South Florida: Trouble in Paradise

South Florida is Hit By a Hurricaine of Crime, Drugs and Refugees

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middle-level managers. Wives, brothers, sisters and children all help out. That is one reason why narcotics agents have failed to break any of the big coke rings in the area. "Say I have 75 pounds of coke that has just come in," explains "Bena-vides," a Colombian-born drug dealer who lives in Miami. "Who am I going to trust better than my brother? I take it to his place. After all, I am paying the rent."

Beyond the ties of kinship lurks the threat of death, and revenge killings among the cocaine traders certainly contribute to

South Florida's crime rate. Drug shootouts are becoming a frequent sight in certain parts of Miami. At a busy intersection in Coral Gables last month, for example, a Mercedes Benz was suddenly surrounded and its 30-year-old Colombian driver killed in a burst of machine-gun fire.

The billions in narcobucks, as police have dubbed the drug money, allow its recipients to buy, in cash, $1 million waterfront homes, $50,000 Mercedes and $400 bottles of wine. One drug kingpin alone has bought up some $20 million worth of prime Miami real estate. Says Miami Financial Analyst Charles Kimball: "Criminals have become conspicuous buyers of some of the best properties in South Florida."

Most, if not all, of Miami's 250 banks have drug money in their accounts. As many as 40 banks still neglect to report cash deposits of $10,000 or more, as required by law. And at least four banks, according to law enforcement officials, are controlled by drug dealers. Treasury Department investigators have long suspected that some smaller banks, known as Coin-o-Washes among both cops and criminals, were founded primarily to launder money for the drug trade (see box).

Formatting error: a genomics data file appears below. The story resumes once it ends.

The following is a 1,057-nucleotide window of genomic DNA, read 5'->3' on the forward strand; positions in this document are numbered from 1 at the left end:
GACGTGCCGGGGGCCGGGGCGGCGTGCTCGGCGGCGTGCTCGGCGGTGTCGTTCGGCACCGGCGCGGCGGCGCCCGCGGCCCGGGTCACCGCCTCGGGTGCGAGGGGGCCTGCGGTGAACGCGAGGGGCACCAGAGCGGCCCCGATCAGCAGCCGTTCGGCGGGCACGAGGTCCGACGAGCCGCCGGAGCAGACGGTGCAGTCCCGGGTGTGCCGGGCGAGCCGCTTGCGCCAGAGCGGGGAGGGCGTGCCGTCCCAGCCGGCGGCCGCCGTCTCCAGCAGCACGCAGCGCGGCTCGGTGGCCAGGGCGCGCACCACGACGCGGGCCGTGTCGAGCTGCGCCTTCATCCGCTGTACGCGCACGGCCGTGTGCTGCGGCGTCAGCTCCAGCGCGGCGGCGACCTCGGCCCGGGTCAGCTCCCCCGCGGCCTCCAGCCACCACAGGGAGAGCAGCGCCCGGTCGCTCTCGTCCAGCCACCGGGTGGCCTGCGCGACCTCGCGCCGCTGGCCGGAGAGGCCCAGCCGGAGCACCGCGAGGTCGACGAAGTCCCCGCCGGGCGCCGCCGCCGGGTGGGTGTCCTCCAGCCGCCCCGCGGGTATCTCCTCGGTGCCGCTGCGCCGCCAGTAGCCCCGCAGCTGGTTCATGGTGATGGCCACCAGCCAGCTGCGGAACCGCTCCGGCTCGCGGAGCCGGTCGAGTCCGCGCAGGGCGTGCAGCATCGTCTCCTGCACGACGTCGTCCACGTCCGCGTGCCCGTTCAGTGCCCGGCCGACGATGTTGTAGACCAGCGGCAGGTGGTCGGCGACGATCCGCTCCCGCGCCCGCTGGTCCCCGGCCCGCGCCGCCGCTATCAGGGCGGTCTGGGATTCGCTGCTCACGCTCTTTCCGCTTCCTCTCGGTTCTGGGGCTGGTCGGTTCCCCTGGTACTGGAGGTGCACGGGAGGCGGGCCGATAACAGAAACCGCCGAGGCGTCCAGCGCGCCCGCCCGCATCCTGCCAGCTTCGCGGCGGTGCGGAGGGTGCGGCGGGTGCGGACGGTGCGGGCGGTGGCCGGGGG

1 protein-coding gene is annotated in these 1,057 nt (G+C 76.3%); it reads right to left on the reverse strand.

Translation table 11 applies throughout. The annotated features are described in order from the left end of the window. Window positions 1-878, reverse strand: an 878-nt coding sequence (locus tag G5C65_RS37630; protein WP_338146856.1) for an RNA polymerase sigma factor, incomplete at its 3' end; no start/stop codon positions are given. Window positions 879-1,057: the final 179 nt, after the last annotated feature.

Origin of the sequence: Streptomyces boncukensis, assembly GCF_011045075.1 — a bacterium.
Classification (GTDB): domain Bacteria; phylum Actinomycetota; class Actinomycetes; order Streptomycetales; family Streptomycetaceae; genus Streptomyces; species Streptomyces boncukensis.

Perhaps the most valuable commodity bought by all that cash is freedom. Once caught, suspected drug dealers are often released on bail of $1 million or more. They typically pay it within hours, sometimes in cash, and skip town. Dealers regard the forfeited bail as merely a cost of doing business. If a prosecutor's case is airtight, money can sometimes pry it open. "We pay for what we need as we need it," one lawyer bragged to TIME. "If we can't bribe the cop, we try to bribe the prosecutor and, if we can't get the prosecutor, we try to buy the judge."

Next to crime and drugs, South Florida's most pressing problem is refugees. The 125,000 Marielitos who fled Cuba last year have strained the area's economy and aggravated its racial tensions, perhaps irretrievably. Nothing infuriates South Floridians as much as the deeds of the convicts and mental patients Castro sent along with the rest of the fleeing Cubans. Officials estimate that as many as 5,000 Marielitos are hard-core criminals. This year 53 refugees have been arrested in Miami for murder, and many more have been jailed for rapes and robberies. Fifty-one Marielitos themselves have been killed in Miami this year, most of them by other Marielitos. More than a quarter of those in Dade County jails are refugees.

The innocent Marielitos constitute a different kind of burden to South Florida. Some 25% are without work: their numbers helped raise unemployment in Dade County from 5.7% to an estimated 13%, though they are not included in the official figure of 7.4%. Welfare rolls have jumped by a third, while some 16,000 refugee children have crowded

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